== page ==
Acebo – Pieros
29.8 km / 18.5 miles
Most people walk to Villafranca, but I decide to stop in Pieros to stay at a small private albergue. I sometimes choose private albergues because I can make a reservation and most of the time they offer home cooked food for a small extra price. The food is worth it. Most restaurants offer the same dinner. Salad with oil and vinegar, fried chicken or fish with french fries. Since most of my day is spent walking outside, there are no bathrooms. I try to eat nothing fried so I can maintain a bathroom schedule. Imagine having to find a spot to go, especially in the meseta when there are no tress or bushes to even hide behind. Just fields of grass.
The morning view is impeccable today. Pink light kisses the top of the mountain range as it slowly makes its way over to me.
To stay in Peiros, I have to veer off course from the route in my guidebook. I haven’t really seen anyone familiar today.
Spain is known for its churches and templar roots. I pass by the first castle I have ever seen. Castillo de los Templarios. A 12th century templar castle. Ponferrada came under the protectorate of the Templar Order by decree of King Fernando II in 1178. This castle, originally built by Ferdinand II of Leon in 1178 was gifted to the Knights Templar to assist them in their duties, and to provide them with a sturdy base of operations.Their official presence here was short lived as the Order was outlawed in 1312 and disbanded by a Church fearful of their increasing power and esoteric traditions.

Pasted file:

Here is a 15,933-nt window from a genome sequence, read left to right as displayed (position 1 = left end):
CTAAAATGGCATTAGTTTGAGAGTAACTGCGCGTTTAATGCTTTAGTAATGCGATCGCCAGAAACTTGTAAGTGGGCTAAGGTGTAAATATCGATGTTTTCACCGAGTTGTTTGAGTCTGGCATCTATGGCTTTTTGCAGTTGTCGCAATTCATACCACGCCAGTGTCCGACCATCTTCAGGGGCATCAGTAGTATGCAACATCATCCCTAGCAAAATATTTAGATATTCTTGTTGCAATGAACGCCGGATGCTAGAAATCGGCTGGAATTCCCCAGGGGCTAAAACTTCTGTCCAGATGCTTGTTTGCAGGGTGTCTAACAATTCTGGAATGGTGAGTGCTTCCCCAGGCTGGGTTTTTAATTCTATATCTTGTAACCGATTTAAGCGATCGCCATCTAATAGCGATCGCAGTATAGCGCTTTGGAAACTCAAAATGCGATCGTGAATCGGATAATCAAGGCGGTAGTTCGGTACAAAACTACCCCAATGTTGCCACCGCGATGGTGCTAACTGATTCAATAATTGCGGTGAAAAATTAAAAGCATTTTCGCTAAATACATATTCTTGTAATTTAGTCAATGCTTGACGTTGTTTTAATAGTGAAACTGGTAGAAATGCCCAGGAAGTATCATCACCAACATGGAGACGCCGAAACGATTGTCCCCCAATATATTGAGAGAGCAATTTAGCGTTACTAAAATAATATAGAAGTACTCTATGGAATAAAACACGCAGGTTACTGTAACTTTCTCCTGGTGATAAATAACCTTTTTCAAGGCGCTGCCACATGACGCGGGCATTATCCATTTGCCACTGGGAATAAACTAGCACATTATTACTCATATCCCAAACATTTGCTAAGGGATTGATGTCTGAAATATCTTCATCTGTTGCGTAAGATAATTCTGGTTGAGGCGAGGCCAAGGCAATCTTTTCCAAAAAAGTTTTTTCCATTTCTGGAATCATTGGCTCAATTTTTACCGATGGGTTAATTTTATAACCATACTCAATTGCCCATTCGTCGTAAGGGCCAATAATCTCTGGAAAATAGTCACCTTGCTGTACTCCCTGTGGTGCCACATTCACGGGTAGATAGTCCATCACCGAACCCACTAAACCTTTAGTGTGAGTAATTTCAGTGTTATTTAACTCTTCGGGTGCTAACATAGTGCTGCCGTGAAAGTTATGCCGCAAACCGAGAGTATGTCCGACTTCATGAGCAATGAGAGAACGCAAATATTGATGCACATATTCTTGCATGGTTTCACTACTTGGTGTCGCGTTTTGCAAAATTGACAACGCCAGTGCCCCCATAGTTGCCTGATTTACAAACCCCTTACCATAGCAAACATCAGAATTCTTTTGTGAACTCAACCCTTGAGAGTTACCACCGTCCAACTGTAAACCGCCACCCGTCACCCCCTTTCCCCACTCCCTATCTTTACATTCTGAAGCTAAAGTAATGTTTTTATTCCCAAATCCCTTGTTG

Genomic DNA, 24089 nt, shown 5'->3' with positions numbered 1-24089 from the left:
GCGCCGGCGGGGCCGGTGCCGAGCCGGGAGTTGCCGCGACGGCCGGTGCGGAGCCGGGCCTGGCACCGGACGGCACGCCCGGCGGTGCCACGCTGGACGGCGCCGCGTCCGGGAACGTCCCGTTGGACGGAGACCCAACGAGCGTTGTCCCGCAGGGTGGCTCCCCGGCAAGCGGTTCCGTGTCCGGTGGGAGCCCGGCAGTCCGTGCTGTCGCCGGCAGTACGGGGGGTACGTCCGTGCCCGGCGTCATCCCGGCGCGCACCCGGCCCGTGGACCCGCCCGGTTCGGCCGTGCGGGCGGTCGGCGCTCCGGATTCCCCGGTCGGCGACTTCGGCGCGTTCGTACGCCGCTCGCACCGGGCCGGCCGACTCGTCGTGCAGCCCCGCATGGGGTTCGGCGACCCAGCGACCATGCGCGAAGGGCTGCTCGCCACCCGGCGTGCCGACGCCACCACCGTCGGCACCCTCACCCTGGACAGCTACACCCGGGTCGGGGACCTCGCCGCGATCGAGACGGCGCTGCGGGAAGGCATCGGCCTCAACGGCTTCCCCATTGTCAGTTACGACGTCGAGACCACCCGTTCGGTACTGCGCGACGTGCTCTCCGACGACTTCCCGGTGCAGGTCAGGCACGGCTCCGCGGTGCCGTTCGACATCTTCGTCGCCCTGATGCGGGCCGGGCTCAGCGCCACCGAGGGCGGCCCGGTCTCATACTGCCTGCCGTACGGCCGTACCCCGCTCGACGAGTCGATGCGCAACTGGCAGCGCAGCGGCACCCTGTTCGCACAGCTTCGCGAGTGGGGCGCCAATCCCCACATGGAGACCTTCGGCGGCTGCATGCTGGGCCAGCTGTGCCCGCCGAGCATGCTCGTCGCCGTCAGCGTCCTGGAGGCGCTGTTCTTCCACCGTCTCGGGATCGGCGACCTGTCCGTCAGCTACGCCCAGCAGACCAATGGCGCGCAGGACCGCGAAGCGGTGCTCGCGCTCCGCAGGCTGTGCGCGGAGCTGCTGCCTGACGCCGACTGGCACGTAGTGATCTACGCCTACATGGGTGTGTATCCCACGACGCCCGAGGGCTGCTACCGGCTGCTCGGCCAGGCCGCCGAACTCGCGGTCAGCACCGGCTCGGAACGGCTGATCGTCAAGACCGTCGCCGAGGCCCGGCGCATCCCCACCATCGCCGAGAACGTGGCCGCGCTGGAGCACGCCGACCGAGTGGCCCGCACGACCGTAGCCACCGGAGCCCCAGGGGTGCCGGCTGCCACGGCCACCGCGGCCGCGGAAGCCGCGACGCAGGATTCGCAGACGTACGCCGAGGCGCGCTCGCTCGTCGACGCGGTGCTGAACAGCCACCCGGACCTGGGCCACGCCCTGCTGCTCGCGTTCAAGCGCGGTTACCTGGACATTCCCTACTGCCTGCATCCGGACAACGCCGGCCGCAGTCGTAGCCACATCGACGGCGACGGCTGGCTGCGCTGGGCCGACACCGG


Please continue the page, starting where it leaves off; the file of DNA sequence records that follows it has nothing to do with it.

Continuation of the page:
The Camino de Santiago has its origins in pre-Christian times when people of the Celtic/Iberian tribes made their way from the interior to land’s end on the Atlantic coast of Galicia. For them, watching the sun set over the endless waters was a spiritual experience.
The knights of templar play a large role in modern society today. The templars was created to help protect pilgrims, like myself. Most pilgrims were common men and women, starting as a pagan tradition making pilgrimage to worship the sun in Finisterre, the most western point in Spain. Many thieves tried to take advantage pilgrims. The knights of templar formed to protect pilgrims. They offered to carry any precious goods, so no one would not take them. This is the origin of our current banking system.
Christians are attracted to this remote corner of Europe because of a legend that Santiago de Compostela is the burial place of the apostle James the Greater. As such, it ranks along with Rome and Jerusalem as one of Christendom’s great pilgrim destinations.
I found Albergue El Serbal y la Luna in my guidebook. It offers vegetarian cooked meals, which is what attracted me. I have been craving vegetables while in Spain. Most people eat the same foods every day. Lots of eggs, bread, cheese and chicken. This albergue is small, cute with a couple who is hosting and cooking for us. This is one of the first albergues where I have learned that hosts can run them. Most private albergues have owners who run them, nuns or monks run the monasteries and some donation based have no one and is up to the pilgrims to maintain. A cute couple is hosting this albergue for a season. A really cool option to travel, have a place to stay and help people on their pilgrimage.
There is a small group of us staying here. Must of us keep to ourselves, quietly reading or just enjoying being here. There is no wifi, which is common and embraced by most. I highly recommend this albergue to anyone walking the Camino de Santiago.